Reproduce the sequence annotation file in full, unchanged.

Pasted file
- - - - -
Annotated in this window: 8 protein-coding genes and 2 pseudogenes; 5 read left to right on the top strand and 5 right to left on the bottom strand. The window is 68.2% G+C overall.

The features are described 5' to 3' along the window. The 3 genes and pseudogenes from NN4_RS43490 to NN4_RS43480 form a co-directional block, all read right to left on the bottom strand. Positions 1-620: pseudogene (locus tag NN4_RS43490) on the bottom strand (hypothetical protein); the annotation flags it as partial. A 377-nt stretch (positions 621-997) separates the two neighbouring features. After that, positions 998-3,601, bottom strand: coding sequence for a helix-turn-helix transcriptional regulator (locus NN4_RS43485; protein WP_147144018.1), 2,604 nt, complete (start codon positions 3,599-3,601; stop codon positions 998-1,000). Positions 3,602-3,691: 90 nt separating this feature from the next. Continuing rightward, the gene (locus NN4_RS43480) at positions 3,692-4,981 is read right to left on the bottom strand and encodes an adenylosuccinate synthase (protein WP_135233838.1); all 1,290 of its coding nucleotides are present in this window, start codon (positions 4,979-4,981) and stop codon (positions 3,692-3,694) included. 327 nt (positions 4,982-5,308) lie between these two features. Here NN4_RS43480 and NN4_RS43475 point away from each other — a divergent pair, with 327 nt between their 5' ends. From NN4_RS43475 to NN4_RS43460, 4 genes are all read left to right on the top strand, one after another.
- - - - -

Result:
Annotated in this window: 8 protein-coding genes and 2 pseudogenes; 5 read left to right on the top strand and 5 right to left on the bottom strand. The window is 68.2% G+C overall.

The features are described 5' to 3' along the window. The 3 genes and pseudogenes from NN4_RS43490 to NN4_RS43480 form a co-directional block, all read right to left on the bottom strand. Positions 1-620: pseudogene (locus tag NN4_RS43490) on the bottom strand (hypothetical protein); the annotation flags it as partial. A 377-nt stretch (positions 621-997) separates the two neighbouring features. After that, positions 998-3,601, bottom strand: coding sequence for a helix-turn-helix transcriptional regulator (locus NN4_RS43485; protein WP_147144018.1), 2,604 nt, complete (start codon positions 3,599-3,601; stop codon positions 998-1,000). Positions 3,602-3,691: 90 nt separating this feature from the next. Continuing rightward, the gene (locus NN4_RS43480) at positions 3,692-4,981 is read right to left on the bottom strand and encodes an adenylosuccinate synthase (protein WP_135233838.1); all 1,290 of its coding nucleotides are present in this window, start codon (positions 4,979-4,981) and stop codon (positions 3,692-3,694) included. 327 nt (positions 4,982-5,308) lie between these two features. Here NN4_RS43480 and NN4_RS43475 point away from each other — a divergent pair, with 327 nt between their 5' ends. From NN4_RS43475 to NN4_RS43460, 4 genes are all read left to right on the top strand, one after another.